Like many young children in elementary school, I particularly enjoyed art class. We would get the chance to make something awesome like a painting, a shoddy clay bowl, draw one of our favorite cartoons or whatever it was with our own hands. This interest would later spread into my other classes where on the margins of assignments there would be some new character I had made up that day. In my free-time, I would make comics featuring my favorite characters I had seen on T.V. or on a cereal box. At home, if I wasn’t playing toys with my sister and cousin I was drawing in a composition book my parents gave me. As I got older, I started drawing my friends in head shots or adapted them for a comic that I would write on the back of my sketchbook that the school provided in 5th grade. All my friends soon became invested in what I was drawing and would eagerly await to see what would happen the next day at school. I had gone from a kid that was just doodling to a full-on storyteller in the eyes of my peers.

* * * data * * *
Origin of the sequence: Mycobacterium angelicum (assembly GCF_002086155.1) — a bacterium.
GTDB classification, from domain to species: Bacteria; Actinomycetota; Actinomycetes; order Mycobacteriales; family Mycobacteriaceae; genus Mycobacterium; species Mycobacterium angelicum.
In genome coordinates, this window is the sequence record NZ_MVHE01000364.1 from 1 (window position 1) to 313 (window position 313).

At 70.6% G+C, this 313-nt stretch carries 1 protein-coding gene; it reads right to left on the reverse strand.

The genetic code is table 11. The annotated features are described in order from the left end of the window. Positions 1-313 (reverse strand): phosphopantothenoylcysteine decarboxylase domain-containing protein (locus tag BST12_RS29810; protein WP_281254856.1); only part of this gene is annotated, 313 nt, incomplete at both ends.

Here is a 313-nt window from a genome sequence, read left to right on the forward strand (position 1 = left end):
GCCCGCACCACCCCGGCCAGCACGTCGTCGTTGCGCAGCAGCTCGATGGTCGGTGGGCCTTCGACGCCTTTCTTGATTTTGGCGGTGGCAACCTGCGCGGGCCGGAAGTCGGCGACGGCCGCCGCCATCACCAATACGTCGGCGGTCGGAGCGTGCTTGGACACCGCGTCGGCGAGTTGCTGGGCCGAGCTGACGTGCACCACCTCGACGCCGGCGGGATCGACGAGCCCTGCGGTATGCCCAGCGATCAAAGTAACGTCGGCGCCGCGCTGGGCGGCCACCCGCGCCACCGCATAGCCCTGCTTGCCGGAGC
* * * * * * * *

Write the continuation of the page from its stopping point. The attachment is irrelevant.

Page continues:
In middle school, the trend would continue and my day planner for class became the next medium my characters would inhabit. Where everyone else was writing down homework for the week, I was using the boxes as panels for robots, ninjas and bad guys with curly mustaches. Eventually, I found out about the art club that was hosted by the school's art teacher and would meet once a week. This was like heaven to me. There were a bunch of kids like me that were coming up with their own stuff, they all had vastly different art styles that we could admire or attempt to imitate, and the teacher would teach us new stuff that he wasn’t teaching the regular art classes. It was a great place to socialize but also a place where I could get real critique and places that I could improve on as opposed to your friend either saying it was awesome because they can only draw stick figures or they suck because it wasn’t as good as what was on Cartoon Network.